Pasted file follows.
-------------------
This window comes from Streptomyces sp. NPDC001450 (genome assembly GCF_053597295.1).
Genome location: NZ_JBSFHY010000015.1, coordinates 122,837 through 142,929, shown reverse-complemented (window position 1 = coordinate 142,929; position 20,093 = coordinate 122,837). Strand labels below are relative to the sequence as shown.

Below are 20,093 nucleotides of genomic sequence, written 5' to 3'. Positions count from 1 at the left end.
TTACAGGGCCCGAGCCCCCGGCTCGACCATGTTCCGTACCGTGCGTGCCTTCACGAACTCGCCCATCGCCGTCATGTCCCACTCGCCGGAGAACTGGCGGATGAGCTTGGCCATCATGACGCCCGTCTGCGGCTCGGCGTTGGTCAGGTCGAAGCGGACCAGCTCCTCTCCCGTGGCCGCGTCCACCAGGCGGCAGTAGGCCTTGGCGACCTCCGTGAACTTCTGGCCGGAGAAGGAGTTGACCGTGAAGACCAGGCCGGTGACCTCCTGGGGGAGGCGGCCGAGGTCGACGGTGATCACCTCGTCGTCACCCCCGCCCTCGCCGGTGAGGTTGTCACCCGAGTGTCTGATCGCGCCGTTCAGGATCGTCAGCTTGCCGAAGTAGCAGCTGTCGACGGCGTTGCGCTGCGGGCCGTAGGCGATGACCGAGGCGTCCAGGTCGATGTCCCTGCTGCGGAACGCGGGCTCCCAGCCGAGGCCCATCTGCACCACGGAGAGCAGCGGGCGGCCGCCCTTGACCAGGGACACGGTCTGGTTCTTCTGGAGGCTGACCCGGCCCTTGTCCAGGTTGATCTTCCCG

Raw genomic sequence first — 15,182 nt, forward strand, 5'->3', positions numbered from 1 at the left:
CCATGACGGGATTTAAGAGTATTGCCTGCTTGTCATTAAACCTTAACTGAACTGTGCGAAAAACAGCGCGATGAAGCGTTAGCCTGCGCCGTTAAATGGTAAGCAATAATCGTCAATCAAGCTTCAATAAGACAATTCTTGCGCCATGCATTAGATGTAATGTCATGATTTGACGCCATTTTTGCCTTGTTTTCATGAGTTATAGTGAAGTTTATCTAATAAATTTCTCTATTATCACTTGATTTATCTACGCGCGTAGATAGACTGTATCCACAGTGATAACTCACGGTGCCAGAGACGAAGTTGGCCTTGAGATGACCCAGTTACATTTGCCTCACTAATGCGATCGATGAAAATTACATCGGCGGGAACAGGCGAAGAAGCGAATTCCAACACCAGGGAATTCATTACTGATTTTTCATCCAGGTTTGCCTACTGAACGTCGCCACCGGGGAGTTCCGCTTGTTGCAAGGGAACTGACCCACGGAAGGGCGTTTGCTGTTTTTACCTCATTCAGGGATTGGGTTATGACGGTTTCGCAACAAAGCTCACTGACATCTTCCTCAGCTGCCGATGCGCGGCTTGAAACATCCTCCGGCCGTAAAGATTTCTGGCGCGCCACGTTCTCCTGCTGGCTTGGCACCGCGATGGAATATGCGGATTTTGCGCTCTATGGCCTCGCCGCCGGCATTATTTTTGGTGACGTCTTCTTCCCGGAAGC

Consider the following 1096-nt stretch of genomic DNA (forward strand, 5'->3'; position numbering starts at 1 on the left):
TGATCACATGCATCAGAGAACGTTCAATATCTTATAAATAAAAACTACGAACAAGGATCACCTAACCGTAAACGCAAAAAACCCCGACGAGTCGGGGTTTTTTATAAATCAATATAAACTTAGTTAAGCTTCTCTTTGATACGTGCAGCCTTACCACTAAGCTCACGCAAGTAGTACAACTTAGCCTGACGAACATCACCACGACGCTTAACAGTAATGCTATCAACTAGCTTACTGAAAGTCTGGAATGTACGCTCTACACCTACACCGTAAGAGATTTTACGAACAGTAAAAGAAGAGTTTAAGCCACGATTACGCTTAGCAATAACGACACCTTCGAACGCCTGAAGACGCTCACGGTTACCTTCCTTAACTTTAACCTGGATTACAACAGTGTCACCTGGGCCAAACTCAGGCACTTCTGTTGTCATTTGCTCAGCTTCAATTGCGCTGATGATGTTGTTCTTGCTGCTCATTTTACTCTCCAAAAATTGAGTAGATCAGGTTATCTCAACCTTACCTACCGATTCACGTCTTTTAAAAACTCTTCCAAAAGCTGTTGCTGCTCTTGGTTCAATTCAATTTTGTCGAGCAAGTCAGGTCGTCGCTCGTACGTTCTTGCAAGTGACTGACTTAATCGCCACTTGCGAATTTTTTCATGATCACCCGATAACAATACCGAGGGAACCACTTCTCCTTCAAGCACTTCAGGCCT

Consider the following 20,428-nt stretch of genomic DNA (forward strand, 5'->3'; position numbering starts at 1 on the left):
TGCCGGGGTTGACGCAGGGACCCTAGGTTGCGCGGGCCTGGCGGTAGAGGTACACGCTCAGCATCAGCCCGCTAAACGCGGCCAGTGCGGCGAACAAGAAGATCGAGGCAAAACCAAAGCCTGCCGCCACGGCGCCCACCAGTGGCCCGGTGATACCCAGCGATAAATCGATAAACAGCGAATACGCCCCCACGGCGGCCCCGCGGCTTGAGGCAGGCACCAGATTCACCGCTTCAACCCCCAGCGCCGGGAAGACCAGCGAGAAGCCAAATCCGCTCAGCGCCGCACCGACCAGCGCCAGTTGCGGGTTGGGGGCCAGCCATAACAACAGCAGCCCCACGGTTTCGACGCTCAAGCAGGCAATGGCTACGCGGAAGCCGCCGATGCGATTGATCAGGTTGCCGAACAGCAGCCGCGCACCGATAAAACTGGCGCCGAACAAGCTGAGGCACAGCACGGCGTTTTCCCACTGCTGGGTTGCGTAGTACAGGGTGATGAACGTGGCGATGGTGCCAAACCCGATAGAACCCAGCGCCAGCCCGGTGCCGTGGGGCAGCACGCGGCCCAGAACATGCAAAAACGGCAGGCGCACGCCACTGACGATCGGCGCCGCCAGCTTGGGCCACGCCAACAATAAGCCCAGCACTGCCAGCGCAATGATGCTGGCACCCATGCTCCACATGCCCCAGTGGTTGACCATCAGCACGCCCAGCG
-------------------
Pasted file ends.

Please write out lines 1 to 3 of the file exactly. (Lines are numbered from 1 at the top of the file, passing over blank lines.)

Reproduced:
This window comes from Streptomyces sp. NPDC001450 (genome assembly GCF_053597295.1).
Genome location: NZ_JBSFHY010000015.1, coordinates 122,837 through 142,929, shown reverse-complemented (window position 1 = coordinate 142,929; position 20,093 = coordinate 122,837). Strand labels below are relative to the sequence as shown.

Below are 20,093 nucleotides of genomic sequence, written 5' to 3'. Positions count from 1 at the left end.